David
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  9. #9
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    8 - 10 thou is quite respectable for the machines in our class. Companies that do better than that use CMM equipment to setup their rails and gantry. You will also see how the machine startups differ. Many have a squaring routine where the machine checks all its dimensions multiple times when it starts up. Using those dimensions, it then compensates the values coming from the servos minute amounts. Now I am sure many will disagree on much of this, but I am skeptical unless images with calipers are included as well as the cutting specs. CNC accuracy discussions seem to be a bit like fish stories.

    I typically use a -0.010"+- on my tool path, but it takes a couple tries usually to get something I really like. I also find it can depend where you cut the parts. Backlash compensators need to know more about our machines than the our software usually includes. You can read all about their use on the practical machinist website where they take this topic to the next level.

    Here is an example cutout years ago I made when checking accuracy of my machine. Here I could easily measure the dimensions with 8" calipers. I eventually picked up a 24" set of calipers to check larger dimensions. This image was before I had found and corrected the initial setup problems.
    EXAMPLE.jpg
    Last edited by Brad Shipton; 01-31-2020 at 11:51 AM.

  10. #10
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    I get caught in these tail spins all the time but then Im subscribed to channels like Edge Precision on youtube and I watch him creep up on a 2 thou part with a 150K Mazak and tooling and years of experience on petro and aerospace work. Its nothing to see those guys miss a mark (probably intentionally) by 5-10 thou over and then dial it in in one or two passes, but then we want to hit them in a single shot, in wood for goodness sake, and with a machine that is 1/20th the cost. :-)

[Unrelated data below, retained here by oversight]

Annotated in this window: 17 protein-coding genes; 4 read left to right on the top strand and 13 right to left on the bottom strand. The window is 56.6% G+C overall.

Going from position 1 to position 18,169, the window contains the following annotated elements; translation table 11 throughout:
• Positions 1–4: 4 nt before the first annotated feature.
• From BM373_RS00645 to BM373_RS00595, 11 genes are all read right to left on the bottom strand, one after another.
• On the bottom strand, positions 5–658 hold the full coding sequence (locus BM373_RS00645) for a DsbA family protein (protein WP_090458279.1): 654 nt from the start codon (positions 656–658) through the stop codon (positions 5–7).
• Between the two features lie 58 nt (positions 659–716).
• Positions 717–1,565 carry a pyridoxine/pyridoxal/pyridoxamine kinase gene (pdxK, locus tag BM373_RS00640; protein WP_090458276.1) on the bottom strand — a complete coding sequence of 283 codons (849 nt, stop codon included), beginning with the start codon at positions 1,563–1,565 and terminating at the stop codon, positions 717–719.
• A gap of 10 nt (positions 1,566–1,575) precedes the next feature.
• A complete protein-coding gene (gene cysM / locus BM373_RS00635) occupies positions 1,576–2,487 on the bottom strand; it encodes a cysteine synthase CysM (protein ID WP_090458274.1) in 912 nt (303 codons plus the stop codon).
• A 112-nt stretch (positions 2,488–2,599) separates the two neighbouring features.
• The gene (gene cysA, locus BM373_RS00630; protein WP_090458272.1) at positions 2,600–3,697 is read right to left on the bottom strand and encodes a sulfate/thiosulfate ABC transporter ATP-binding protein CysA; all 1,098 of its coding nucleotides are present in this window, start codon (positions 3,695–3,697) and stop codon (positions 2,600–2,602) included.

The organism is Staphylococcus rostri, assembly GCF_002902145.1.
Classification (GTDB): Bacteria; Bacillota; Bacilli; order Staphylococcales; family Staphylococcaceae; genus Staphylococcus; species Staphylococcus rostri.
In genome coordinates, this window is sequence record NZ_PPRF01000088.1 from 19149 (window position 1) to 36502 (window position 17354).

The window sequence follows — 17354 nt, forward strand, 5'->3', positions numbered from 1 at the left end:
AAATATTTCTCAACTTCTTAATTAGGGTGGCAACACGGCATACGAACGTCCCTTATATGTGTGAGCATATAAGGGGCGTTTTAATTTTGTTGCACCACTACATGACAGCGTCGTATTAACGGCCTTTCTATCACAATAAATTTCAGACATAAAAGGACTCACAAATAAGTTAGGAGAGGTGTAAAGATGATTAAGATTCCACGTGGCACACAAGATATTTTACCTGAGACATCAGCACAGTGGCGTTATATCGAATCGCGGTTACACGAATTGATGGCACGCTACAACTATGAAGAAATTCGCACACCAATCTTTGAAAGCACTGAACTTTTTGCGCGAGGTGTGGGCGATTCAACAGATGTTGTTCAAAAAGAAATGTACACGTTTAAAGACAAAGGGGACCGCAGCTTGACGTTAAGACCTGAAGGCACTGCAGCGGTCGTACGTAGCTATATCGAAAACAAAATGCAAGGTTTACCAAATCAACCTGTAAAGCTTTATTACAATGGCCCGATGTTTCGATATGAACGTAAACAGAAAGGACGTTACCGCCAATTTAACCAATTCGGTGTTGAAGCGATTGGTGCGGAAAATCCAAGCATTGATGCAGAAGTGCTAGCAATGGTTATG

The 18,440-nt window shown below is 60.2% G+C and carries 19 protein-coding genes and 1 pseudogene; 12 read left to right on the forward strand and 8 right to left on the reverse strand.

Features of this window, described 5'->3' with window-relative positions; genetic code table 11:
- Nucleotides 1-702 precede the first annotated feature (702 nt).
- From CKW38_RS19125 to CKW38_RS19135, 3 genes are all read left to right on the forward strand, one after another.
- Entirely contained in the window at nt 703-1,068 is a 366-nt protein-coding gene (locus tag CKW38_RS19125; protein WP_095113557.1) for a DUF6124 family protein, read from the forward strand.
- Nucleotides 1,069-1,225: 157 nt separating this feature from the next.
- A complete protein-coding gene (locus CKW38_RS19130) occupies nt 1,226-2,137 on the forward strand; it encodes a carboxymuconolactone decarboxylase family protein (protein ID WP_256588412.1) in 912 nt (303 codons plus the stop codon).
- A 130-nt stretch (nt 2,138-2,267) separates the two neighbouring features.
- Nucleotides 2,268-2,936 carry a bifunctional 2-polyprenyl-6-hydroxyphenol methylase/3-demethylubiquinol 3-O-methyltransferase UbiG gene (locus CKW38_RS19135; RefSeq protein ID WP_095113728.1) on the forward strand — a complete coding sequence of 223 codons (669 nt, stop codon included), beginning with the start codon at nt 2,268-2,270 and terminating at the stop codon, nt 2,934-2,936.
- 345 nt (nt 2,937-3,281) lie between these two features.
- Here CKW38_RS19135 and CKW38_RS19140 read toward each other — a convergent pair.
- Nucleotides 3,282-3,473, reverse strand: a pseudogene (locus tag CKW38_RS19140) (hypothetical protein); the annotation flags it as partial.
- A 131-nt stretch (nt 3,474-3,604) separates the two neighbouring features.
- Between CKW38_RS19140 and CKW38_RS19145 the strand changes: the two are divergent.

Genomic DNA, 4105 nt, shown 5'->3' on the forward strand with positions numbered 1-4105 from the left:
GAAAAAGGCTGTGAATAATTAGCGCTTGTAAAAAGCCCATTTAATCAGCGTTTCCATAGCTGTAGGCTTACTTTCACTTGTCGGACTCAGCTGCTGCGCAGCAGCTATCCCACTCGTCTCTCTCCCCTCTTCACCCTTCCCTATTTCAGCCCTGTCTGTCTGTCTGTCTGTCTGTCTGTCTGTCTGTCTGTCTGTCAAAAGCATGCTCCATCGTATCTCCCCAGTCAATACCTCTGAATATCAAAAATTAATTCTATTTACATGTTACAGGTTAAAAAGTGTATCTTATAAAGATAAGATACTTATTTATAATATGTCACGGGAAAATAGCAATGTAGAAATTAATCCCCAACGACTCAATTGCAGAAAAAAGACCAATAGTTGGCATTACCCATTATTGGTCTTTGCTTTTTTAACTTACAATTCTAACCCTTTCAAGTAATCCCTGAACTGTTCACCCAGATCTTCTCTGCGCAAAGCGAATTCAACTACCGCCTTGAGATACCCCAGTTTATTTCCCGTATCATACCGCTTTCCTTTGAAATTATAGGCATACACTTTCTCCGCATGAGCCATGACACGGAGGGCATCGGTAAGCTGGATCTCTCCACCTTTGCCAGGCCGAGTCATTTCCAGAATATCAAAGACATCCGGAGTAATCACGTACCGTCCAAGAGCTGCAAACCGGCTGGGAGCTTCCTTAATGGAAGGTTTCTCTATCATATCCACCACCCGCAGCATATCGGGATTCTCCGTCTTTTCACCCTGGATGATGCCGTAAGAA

I am squarely in your camp. I know I could figure a work around but I would want to know why, and if I absolutely have no other option, than to use that workaround. I just often times dont have the time.

    Seems like it would come back to the old post. Clearly quantifying what dimension your tooling and machine is actually cutting on a given climb/conventional at a given load, then repeating those cuts on an inside pocket and outside profile, and then adjusting from there.

    I recently ran some super complex parts in solid surface that had to match dead nuts. I never thought it would happen and got behind scratching my head thinking it was never going to work and I was going to destroy 1K of material. And I guess Im just lucky to have a machine that when they came off they went together dry with an invisible seam. That said, this week plowing through melamine, you can clearly see tool deflection with a return onion skin in parts coming off. Small ridge on the return skin.

    There is a lot too this stuff, and Im constantly reminded that Im glad its wood an not a $20K Titanium blank Im responsible for.